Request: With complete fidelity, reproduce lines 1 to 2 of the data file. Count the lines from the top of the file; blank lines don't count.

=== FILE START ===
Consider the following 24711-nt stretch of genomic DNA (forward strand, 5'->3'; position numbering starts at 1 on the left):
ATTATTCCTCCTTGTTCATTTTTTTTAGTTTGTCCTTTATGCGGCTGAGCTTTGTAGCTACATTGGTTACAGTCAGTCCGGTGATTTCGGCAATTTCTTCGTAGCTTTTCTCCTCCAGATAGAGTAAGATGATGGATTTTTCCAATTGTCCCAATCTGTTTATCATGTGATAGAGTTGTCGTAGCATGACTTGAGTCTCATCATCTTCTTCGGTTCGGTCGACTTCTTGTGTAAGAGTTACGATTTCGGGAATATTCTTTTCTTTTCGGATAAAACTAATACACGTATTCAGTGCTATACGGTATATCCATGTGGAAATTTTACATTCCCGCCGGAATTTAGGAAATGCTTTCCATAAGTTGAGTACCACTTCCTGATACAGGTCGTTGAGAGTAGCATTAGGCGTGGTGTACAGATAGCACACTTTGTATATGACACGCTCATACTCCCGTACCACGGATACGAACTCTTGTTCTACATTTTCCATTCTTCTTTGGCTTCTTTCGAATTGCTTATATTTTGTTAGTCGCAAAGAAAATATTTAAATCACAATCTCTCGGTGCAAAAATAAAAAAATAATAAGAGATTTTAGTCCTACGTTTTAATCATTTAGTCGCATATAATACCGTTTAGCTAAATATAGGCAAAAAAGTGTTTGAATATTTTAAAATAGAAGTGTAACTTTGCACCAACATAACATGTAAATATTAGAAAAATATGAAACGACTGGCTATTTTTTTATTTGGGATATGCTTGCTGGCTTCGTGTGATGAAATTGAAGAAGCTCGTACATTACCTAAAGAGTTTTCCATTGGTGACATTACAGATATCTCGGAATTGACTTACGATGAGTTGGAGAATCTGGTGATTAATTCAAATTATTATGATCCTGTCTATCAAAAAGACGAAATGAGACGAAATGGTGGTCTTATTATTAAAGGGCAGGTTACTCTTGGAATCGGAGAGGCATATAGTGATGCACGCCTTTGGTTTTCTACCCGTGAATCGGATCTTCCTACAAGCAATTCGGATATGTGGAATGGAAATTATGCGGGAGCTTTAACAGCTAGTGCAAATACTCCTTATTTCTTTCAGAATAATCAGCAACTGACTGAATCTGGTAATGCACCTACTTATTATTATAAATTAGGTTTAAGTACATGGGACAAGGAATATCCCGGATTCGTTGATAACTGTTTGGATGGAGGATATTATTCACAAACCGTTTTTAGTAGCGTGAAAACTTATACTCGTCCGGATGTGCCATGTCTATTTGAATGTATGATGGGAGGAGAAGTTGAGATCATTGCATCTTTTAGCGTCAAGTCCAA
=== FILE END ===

Consider the following 24711-nt stretch of genomic DNA (forward strand, 5'->3'; position numbering starts at 1 on the left):
ATTATTCCTCCTTGTTCATTTTTTTTAGTTTGTCCTTTATGCGGCTGAGCTTTGTAGCTACATTGGTTACAGTCAGTCCGGTGATTTCGGCAATTTCTTCGTAGCTTTTCTCCTCCAGATAGAGTAAGATGATGGATTTTTCCAATTGTCCCAATCTGTTTATCATGTGATAGAGTTGTCGTAGCATGACTTGAGTCTCATCATCTTCTTCGGTTCGGTCGACTTCTTGTGTAAGAGTTACGATTTCGGGAATATTCTTTTCTTTTCGGATAAAACTAATACACGTATTCAGTGCTATACGGTATATCCATGTGGAAATTTTACATTCCCGCCGGAATTTAGGAAATGCTTTCCATAAGTTGAGTACCACTTCCTGATACAGGTCGTTGAGAGTAGCATTAGGCGTGGTGTACAGATAGCACACTTTGTATATGACACGCTCATACTCCCGTACCACGGATACGAACTCTTGTTCTACATTTTCCATTCTTCTTTGGCTTCTTTCGAATTGCTTATATTTTGTTAGTCGCAAAGAAAATATTTAAATCACAATCTCTCGGTGCAAAAATAAAAAAATAATAAGAGATTTTAGTCCTACGTTTTAATCATTTAGTCGCATATAATACCGTTTAGCTAAATATAGGCAAAAAAGTGTTTGAATATTTTAAAATAGAAGTGTAACTTTGCACCAACATAACATGTAAATATTAGAAAAATATGAAACGACTGGCTATTTTTTTATTTGGGATATGCTTGCTGGCTTCGTGTGATGAAATTGAAGAAGCTCGTACATTACCTAAAGAGTTTTCCATTGGTGACATTACAGATATCTCGGAATTGACTTACGATGAGTTGGAGAATCTGGTGATTAATTCAAATTATTATGATCCTGTCTATCAAAAAGACGAAATGAGACGAAATGGTGGTCTTATTATTAAAGGGCAGGTTACTCTTGGAATCGGAGAGGCATATAGTGATGCACGCCTTTGGTTTTCTACCCGTGAATCGGATCTTCCTACAAGCAATTCGGATATGTGGAATGGAAATTATGCGGGAGCTTTAACAGCTAGTGCAAATACTCCTTATTTCTTTCAGAATAATCAGCAACTGACTGAATCTGGTAATGCACCTACTTATTATTATAAATTAGGTTTAAGTACATGGGACAAGGAATATCCCGGATTCGTTGATAACTGTTTGGATGGAGGATATTATTCACAAACCGTTTTTAGTAGCGTGAAAACTTATACTCGTCCGGATGTGCCATGTCTATTTGAATGTATGATGGGAGGAGAAGTTGAGATCATTGCATCTTTTAGCGTCAAGTCCAA